Meat, Poultry, & Fish
Food Processors are taking decisive action to save money, reduce energy consumption, minimize downtime, and reduce physical labor, all while improving operational efficiencies across a wide range of production equipment. To meet these trends, equipment OEMs must develop multi-purpose, efficient, and economical machines focused on maximizing production. These initiatives must not negatively affect product hygiene, quality, or reliability.
Recent changes to current process environments introduce variables such as increased heat, elevated friction, and more aggressive chemistries that push the limits of traditional materials. The usage of metals for moving components should be limited as they are prone to wear and corrosion, which can potentially contaminate the food stream. Plastics are not only cost-effective but also reduce downtime, lower energy costs, are impervious to sanitization chemicals, and minimize the risk of metal contamination.
Meat Processing Component Applications
Proper material selection for moving components used to slice, grind, mix, or move meat during processing is critical for equipment performance. System components are exposed to aggressive environments and are selected based o
- Chemical or pH resistance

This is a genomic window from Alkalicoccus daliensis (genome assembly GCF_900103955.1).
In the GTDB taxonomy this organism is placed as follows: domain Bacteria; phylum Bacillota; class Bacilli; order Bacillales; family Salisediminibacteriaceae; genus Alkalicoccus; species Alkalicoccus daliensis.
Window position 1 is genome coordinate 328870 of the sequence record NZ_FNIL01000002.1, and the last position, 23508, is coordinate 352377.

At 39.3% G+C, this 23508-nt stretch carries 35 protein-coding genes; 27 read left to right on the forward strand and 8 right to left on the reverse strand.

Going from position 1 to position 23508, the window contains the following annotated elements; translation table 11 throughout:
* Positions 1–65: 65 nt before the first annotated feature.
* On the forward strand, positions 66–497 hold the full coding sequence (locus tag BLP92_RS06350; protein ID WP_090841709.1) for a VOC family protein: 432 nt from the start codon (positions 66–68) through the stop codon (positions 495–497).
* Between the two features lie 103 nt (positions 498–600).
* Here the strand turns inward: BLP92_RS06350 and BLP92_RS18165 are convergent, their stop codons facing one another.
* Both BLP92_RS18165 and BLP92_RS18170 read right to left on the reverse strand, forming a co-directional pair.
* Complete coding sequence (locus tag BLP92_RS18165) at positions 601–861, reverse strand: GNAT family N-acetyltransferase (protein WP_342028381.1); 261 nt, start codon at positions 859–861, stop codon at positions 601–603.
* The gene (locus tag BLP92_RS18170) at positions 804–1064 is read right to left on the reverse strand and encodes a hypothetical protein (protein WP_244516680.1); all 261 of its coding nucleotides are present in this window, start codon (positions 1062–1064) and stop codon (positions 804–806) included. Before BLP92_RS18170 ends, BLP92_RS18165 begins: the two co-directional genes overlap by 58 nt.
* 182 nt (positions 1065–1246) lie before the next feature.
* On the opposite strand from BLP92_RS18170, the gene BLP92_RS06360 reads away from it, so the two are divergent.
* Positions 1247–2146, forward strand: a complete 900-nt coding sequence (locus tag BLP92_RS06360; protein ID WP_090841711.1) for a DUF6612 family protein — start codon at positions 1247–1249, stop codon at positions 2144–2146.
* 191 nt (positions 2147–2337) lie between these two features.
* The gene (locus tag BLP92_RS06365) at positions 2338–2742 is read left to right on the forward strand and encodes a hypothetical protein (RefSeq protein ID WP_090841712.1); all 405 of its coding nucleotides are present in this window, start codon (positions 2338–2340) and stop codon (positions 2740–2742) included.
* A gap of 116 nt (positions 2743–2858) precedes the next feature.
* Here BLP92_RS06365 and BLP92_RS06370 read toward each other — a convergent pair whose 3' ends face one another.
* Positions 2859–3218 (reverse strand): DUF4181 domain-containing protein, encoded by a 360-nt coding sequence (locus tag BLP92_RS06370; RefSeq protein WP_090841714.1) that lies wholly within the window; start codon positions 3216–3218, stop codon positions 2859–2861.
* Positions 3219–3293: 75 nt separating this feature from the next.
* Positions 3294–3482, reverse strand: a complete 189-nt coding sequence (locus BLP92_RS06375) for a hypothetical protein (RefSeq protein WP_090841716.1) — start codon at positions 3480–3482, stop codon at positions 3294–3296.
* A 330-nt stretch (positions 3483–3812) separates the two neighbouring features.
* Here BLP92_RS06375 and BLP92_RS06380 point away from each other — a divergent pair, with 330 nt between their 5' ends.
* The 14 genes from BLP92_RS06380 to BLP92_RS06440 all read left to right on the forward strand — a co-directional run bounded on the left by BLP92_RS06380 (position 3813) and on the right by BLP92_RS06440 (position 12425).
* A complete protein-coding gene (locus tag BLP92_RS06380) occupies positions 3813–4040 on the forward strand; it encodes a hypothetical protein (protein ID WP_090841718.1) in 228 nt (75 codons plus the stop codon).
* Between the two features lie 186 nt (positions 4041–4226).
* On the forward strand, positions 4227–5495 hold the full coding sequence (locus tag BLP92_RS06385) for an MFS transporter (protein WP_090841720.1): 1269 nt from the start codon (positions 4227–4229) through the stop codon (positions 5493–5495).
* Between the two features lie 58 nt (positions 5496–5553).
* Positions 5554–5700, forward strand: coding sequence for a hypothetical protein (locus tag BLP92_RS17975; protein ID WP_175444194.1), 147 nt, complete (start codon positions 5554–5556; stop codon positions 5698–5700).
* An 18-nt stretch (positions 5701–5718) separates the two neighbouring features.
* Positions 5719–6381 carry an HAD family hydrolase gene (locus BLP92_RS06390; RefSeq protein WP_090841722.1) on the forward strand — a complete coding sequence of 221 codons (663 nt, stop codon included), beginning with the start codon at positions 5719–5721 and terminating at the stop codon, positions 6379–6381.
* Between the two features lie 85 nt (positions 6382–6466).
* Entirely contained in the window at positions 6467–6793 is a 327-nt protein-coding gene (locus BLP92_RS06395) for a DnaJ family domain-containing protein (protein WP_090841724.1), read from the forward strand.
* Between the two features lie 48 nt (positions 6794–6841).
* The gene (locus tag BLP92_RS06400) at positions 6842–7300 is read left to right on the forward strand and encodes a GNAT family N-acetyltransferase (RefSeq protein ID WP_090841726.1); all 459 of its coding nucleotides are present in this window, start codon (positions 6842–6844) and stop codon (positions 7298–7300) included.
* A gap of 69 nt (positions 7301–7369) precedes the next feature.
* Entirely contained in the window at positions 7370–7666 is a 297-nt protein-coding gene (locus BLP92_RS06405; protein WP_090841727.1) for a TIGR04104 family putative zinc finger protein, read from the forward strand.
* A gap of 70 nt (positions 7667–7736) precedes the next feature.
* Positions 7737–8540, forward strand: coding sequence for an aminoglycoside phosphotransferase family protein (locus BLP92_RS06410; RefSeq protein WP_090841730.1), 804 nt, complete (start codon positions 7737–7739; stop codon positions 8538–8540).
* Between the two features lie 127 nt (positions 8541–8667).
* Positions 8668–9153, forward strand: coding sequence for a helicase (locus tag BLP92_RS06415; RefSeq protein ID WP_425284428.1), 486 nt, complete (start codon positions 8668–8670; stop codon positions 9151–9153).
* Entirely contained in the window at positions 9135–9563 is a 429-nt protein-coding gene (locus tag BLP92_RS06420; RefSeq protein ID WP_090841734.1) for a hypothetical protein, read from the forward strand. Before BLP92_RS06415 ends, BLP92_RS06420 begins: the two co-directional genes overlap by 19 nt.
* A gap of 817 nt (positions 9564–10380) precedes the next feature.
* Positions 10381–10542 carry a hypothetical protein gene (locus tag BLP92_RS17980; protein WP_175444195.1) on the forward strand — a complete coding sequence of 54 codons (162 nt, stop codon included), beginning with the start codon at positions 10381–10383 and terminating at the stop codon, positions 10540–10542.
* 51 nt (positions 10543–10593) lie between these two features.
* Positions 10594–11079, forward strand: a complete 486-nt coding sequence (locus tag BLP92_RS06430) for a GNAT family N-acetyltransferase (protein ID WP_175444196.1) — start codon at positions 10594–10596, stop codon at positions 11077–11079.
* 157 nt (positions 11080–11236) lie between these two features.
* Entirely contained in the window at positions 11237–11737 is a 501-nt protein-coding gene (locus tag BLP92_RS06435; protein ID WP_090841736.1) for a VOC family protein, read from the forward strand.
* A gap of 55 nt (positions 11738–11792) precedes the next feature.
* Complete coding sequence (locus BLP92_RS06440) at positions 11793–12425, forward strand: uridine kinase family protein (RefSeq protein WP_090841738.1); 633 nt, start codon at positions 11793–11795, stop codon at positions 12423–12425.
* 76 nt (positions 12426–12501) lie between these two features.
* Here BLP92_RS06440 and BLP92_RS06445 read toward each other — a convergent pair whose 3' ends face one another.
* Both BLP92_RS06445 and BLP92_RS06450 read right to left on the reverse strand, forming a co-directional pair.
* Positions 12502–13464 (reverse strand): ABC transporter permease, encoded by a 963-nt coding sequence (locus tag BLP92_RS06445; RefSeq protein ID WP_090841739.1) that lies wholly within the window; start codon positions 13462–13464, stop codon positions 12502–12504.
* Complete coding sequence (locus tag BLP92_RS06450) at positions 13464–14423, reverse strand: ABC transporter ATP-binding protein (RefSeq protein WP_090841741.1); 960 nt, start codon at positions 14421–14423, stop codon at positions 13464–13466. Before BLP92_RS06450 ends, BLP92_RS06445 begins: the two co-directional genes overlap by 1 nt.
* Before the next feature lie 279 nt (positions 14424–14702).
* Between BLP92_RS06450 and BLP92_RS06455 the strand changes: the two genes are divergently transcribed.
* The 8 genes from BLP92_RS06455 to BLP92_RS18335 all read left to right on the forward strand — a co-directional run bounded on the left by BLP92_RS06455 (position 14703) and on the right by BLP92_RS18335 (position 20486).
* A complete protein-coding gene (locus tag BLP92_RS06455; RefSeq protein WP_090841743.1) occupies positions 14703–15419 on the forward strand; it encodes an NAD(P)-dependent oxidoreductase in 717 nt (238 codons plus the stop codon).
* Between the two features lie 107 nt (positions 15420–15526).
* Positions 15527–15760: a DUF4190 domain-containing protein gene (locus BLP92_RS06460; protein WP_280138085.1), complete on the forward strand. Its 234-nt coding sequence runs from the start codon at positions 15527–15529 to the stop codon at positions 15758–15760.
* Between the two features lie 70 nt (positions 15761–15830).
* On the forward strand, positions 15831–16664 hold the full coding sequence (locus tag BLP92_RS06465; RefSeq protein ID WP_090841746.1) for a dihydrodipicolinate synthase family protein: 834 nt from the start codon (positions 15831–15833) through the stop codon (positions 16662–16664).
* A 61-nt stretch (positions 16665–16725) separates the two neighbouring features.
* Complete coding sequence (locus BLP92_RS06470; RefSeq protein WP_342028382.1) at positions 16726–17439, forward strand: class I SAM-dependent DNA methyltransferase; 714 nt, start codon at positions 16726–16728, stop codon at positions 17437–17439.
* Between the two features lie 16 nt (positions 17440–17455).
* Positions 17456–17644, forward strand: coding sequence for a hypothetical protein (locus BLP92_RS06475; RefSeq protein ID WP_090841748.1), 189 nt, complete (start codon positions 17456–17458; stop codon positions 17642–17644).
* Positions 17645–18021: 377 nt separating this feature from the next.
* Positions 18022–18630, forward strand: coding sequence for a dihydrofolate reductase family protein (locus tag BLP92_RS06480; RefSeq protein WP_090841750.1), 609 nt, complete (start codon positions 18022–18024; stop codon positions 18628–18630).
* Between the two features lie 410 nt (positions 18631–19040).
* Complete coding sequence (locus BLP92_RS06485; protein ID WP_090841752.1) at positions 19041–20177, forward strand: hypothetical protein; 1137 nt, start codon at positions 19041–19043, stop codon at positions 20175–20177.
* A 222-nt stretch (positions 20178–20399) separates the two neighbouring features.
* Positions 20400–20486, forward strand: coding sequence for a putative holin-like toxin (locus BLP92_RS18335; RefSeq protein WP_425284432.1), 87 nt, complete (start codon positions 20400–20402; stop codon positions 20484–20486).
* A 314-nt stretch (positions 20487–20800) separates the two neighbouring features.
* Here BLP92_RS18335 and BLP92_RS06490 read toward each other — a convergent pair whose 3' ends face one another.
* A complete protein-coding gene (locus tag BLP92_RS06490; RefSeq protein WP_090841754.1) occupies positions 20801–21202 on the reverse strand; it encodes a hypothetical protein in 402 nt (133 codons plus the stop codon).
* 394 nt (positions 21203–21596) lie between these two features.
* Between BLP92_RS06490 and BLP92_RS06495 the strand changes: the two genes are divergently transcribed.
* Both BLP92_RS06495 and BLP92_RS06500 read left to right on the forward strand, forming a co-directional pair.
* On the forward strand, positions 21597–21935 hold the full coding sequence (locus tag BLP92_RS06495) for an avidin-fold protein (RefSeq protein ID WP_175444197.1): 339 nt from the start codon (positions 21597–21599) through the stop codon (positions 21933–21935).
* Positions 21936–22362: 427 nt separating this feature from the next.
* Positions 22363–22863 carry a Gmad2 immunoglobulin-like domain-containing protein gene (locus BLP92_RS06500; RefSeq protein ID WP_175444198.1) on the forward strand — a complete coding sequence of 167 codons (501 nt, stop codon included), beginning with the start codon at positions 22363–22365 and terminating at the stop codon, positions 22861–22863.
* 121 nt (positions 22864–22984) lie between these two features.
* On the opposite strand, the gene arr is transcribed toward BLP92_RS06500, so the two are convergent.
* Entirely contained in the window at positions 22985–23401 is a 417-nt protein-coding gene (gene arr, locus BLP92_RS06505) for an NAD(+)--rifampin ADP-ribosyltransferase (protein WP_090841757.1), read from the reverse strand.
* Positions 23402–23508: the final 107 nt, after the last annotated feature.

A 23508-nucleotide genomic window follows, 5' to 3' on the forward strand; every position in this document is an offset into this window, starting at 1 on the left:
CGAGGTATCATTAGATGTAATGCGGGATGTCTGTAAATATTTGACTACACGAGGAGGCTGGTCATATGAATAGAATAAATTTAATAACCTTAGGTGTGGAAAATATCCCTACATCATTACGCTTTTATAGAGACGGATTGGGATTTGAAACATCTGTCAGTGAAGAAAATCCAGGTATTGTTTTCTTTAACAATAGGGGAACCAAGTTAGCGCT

- Dimensional stability and tight tolerance machining capability
- Heat Resistance
- Wear Resistance
- Mixing Tenderizing
Common materials used in meat processing components:
- Nylon Grades
- Acetal / Delrin / POM
- Fluoropolymer PTFE
Resistance to Sanitization Wash Down
Critical to proper material selection is projecting how components will perform with repeat exposure to sanitizing chemicals used to disinfect the process equipment. Designing components using Food Grade compliant thermoplastics provides the benefit of better corrosion resistance compared to metals with the added benefit of lightweight and excellent sliding properties. However not all plastics are created equal, thus it is important to understand how plastics will react when exposed to aggressive chemistries or foods with varying pH levels
The chart below compares the common thermoplastic materials used within Meat, Fish, and Poultry processing equipment with the intent to provide a general guideline for how various plastics will stand up to aggressive and corrosive sanitizing chemicals.
The concentration of chemistry, frequency of exposure, surface finish, pressure, and temperature factor into the the parts overall performance and life. Though it is impossible to adequately cover the entire Food materials portfolio in one chart it highlights the more common materials used for parts in direct food contact. If your application requires a specific material contact us for suggestions.